U.S. 10-Year TIPS Yields Go Negative for First Time After Fed Rate Promise

The fixed interest payment on Treasury 10-year Treasury Inflation-Protected Securities fell into negative territory for the first time on speculation the Federal Reserve officials promise to keep benchmark interest rates at record lows through mid-2013 will spark inflation.

The yield on The yield on 10-year TPS maturing in July 2021 maturing in July 2021 touched negative 0.015 percent, according to Barclays Plc pricing, after the Fed said economic growth is “considerably slower” and discussed a range of policy tools to bolster the economy today in Washington.

“A federal funds rate kept at zero for two years or more and while inflation expectations are positive is what drove real yields into negative territory,” said Michael Pond, co-head of interest-rate strategy in New York at Barclays, one of 20 primary dealers that trade with the Fed. “This is a reflection that the real fed funds rate will basically average zero over the next 10 years.”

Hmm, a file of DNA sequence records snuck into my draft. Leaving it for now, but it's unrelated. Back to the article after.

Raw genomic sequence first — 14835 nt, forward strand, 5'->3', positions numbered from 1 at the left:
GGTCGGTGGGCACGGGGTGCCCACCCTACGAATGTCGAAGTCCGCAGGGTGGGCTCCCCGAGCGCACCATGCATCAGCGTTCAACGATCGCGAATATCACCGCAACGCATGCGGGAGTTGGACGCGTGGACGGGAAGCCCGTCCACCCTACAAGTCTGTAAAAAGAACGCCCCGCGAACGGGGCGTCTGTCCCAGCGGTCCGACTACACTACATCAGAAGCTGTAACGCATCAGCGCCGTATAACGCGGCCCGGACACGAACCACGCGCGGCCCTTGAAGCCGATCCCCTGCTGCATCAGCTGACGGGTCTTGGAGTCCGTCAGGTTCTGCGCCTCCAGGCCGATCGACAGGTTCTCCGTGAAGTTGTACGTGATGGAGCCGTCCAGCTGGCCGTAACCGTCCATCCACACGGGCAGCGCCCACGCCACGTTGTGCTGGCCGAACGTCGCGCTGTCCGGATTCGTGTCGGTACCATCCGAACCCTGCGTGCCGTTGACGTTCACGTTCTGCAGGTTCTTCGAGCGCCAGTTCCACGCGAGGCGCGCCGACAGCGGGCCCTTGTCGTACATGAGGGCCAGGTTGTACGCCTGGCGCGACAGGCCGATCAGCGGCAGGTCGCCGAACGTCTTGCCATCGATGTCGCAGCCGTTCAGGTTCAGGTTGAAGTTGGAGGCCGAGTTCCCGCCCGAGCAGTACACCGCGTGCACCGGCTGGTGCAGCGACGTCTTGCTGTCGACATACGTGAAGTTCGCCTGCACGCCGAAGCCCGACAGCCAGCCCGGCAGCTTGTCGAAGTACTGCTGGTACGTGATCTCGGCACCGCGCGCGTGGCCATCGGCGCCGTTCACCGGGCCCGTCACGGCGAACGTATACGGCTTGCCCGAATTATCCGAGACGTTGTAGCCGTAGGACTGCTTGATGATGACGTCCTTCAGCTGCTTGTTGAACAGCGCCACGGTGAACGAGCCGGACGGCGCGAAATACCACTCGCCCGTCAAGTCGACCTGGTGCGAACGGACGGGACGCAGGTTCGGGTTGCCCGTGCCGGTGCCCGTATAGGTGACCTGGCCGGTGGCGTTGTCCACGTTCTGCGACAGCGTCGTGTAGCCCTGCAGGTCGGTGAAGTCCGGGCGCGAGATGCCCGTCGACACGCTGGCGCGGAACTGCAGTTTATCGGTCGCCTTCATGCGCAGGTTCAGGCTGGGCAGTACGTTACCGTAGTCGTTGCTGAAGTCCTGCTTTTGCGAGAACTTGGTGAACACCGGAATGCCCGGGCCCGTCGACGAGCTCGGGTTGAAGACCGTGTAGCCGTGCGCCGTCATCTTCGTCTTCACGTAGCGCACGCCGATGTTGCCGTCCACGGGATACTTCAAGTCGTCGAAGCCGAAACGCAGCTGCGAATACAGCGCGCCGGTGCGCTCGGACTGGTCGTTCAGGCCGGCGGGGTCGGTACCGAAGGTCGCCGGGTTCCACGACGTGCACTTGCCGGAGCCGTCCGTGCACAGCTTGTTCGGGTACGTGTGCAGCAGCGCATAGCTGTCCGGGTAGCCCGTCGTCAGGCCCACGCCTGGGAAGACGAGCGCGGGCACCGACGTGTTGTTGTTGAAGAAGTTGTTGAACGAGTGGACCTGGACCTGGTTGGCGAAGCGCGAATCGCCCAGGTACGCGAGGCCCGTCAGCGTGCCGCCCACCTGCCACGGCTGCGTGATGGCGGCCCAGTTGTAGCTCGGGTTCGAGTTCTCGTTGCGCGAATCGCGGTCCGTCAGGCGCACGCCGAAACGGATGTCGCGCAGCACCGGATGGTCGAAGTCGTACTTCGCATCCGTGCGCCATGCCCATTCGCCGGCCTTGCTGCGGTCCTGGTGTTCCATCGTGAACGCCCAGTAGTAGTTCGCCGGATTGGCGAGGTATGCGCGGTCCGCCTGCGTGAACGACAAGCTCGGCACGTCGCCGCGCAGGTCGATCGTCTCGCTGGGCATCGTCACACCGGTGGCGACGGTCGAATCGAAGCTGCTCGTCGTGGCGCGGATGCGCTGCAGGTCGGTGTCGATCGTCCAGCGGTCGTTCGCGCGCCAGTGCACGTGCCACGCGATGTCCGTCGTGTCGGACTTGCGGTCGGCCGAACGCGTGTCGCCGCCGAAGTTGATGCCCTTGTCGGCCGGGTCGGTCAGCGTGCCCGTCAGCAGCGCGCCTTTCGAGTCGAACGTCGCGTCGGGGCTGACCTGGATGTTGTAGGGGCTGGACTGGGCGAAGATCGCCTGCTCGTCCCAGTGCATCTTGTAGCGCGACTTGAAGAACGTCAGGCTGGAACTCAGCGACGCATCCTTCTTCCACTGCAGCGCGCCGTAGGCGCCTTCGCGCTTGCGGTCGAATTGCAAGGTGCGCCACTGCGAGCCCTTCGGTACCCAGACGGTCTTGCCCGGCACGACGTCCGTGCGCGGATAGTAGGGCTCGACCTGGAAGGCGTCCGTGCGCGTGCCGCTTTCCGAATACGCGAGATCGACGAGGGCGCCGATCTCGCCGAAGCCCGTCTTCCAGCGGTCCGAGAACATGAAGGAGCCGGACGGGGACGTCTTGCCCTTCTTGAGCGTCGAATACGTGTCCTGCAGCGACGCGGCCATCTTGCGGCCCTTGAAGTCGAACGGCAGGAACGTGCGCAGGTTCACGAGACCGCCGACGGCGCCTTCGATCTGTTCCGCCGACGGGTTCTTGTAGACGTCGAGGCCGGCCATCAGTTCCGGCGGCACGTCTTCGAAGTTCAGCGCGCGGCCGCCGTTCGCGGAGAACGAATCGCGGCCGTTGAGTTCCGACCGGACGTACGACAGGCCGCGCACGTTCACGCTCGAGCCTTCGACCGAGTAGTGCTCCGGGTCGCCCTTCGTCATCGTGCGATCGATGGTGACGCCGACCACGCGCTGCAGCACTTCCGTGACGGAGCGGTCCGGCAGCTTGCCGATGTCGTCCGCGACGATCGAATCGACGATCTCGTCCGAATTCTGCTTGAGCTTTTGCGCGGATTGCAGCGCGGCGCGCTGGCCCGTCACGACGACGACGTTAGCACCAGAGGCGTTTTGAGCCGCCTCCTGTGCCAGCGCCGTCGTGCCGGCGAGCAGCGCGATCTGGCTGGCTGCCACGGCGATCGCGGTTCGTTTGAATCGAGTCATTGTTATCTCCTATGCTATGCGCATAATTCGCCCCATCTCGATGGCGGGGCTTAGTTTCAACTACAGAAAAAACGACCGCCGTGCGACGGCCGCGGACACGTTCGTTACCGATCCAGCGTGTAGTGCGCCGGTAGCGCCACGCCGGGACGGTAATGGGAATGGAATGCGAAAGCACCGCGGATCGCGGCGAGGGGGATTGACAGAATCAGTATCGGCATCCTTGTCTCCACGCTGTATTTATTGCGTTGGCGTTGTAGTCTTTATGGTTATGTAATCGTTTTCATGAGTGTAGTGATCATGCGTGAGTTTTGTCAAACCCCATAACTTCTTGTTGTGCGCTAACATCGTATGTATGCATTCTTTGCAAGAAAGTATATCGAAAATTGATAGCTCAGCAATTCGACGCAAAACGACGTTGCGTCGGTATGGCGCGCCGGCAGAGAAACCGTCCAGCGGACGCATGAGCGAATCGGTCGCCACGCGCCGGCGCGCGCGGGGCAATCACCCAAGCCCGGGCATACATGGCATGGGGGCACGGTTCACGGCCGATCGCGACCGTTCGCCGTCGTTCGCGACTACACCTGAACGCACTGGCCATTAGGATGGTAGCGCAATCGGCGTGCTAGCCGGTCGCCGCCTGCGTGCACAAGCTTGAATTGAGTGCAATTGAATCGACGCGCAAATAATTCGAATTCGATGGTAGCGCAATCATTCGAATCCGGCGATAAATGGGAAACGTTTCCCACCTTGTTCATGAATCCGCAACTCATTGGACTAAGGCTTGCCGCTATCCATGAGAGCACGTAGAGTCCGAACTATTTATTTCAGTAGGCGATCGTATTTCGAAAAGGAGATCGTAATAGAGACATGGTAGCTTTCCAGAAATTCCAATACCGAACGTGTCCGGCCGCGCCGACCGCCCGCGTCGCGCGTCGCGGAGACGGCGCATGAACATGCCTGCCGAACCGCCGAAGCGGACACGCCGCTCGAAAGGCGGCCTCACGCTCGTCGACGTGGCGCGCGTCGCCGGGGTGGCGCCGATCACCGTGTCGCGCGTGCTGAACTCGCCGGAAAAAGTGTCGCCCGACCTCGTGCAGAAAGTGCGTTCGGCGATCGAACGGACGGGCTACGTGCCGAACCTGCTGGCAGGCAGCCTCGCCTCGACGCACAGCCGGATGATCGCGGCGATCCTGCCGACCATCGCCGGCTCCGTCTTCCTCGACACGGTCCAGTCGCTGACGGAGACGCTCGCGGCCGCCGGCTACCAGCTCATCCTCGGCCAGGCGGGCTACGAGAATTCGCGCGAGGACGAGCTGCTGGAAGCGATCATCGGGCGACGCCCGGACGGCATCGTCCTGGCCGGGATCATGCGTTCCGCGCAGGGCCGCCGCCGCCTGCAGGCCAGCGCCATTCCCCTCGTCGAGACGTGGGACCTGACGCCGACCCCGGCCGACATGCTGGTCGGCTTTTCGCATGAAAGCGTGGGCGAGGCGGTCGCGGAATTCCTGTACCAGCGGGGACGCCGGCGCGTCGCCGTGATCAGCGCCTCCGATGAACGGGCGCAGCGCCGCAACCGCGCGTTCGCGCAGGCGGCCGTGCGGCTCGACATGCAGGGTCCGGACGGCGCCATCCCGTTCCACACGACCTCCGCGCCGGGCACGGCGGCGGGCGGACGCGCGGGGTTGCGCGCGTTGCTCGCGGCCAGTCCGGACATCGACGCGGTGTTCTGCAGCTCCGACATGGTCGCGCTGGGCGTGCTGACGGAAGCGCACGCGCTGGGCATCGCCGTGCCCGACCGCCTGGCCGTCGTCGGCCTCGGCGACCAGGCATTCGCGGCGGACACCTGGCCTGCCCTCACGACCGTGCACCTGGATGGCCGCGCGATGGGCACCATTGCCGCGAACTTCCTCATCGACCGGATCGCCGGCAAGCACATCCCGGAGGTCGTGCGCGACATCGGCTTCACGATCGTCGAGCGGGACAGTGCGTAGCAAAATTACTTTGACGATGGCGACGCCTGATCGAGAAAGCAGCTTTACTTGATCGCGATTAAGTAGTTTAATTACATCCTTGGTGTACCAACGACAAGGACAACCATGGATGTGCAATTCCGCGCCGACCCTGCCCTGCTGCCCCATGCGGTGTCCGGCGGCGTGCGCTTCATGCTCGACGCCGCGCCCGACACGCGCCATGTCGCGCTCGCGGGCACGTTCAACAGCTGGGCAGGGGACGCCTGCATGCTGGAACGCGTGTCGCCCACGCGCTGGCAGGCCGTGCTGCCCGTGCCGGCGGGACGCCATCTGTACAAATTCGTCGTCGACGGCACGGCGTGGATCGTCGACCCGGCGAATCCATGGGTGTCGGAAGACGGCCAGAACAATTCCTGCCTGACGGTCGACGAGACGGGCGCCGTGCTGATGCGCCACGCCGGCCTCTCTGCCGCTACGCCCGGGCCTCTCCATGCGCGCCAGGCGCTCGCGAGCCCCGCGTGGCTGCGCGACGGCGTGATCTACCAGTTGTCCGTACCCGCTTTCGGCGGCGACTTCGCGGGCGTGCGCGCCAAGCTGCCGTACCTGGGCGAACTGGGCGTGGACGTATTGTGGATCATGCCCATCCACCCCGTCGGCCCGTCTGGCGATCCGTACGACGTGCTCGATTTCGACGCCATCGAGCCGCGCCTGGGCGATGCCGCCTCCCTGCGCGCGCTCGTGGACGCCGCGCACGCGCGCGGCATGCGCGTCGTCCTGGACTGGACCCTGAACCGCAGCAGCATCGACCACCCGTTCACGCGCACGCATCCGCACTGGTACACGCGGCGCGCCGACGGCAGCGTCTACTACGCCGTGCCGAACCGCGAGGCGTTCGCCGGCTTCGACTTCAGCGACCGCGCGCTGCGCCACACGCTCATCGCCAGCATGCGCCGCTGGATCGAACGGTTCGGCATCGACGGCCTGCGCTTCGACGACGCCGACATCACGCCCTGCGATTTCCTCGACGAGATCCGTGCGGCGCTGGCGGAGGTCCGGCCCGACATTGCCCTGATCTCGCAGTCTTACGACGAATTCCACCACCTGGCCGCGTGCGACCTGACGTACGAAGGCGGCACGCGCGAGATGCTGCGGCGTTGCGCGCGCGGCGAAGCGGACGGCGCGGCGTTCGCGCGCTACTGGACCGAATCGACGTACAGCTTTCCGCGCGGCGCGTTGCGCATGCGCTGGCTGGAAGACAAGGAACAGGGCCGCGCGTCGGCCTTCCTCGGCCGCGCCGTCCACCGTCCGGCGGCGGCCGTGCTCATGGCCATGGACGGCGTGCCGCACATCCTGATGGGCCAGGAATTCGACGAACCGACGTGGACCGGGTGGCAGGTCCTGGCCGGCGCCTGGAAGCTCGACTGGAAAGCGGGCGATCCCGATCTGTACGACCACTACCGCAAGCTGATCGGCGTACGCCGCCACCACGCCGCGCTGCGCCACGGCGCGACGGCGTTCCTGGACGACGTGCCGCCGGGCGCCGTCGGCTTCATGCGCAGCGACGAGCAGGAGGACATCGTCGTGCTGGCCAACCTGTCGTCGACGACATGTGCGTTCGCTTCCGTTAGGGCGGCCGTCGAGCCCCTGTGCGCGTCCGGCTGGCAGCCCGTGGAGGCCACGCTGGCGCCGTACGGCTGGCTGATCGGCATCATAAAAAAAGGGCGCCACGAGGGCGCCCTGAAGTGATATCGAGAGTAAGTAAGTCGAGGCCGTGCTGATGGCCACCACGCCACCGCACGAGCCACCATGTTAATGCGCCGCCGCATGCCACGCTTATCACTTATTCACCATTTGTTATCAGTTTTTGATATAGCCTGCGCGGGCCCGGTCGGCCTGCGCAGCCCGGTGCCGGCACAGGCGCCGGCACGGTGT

Holders of TIPS receive an adjustment to the principal value of their securities equal to the change in the consumer price index, in addition to a fixed rate of interest that’s smaller than the interest paid to a holder of conventional debt. The difference is known as the breakeven rate.

Inflation in 2011 will be 3.05 percent, according to the median estimate of 59 forecasters in a Bloomberg News survey, up from 1.63 percent in 2010.

Yields on 10-year notes have declined as much as 78 basis points since July 26 as economic indicators signal more slowing of the U.S. economy and President Barack Obama and Republicans in Congress engaged in a protracted struggle to address federal budget deficits and boost the debt limit, following the Standard & Poor’s long-term ratings cut Aug. 5.

To contact the reporter on this story: Cordell Eddings in New York at ceddings@bloomberg.net

To contact the editor responsible for this story: Robert Burgess at bburgess@bloomberg.net

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